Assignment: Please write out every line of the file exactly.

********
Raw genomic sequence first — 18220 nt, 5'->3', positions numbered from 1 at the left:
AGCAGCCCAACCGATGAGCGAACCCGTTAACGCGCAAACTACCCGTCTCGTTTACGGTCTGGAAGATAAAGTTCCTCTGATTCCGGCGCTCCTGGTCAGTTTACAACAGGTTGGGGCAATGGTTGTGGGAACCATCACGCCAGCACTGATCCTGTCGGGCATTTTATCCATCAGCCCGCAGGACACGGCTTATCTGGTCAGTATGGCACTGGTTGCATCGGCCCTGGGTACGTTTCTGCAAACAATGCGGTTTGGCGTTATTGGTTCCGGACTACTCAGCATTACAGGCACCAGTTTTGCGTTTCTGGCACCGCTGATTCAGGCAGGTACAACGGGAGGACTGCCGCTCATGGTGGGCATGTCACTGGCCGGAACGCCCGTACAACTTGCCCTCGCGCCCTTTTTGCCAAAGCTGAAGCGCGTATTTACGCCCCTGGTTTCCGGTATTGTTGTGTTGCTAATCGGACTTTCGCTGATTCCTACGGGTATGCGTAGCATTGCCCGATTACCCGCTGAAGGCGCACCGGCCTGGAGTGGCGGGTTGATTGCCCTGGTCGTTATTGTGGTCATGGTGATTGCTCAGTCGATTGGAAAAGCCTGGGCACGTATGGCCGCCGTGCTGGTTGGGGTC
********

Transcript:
Raw genomic sequence first — 18220 nt, 5'->3', positions numbered from 1 at the left:
AGCAGCCCAACCGATGAGCGAACCCGTTAACGCGCAAACTACCCGTCTCGTTTACGGTCTGGAAGATAAAGTTCCTCTGATTCCGGCGCTCCTGGTCAGTTTACAACAGGTTGGGGCAATGGTTGTGGGAACCATCACGCCAGCACTGATCCTGTCGGGCATTTTATCCATCAGCCCGCAGGACACGGCTTATCTGGTCAGTATGGCACTGGTTGCATCGGCCCTGGGTACGTTTCTGCAAACAATGCGGTTTGGCGTTATTGGTTCCGGACTACTCAGCATTACAGGCACCAGTTTTGCGTTTCTGGCACCGCTGATTCAGGCAGGTACAACGGGAGGACTGCCGCTCATGGTGGGCATGTCACTGGCCGGAACGCCCGTACAACTTGCCCTCGCGCCCTTTTTGCCAAAGCTGAAGCGCGTATTTACGCCCCTGGTTTCCGGTATTGTTGTGTTGCTAATCGGACTTTCGCTGATTCCTACGGGTATGCGTAGCATTGCCCGATTACCCGCTGAAGGCGCACCGGCCTGGAGTGGCGGGTTGATTGCCCTGGTCGTTATTGTGGTCATGGTGATTGCTCAGTCGATTGGAAAAGCCTGGGCACGTATGGCCGCCGTGCTGGTTGGGGTC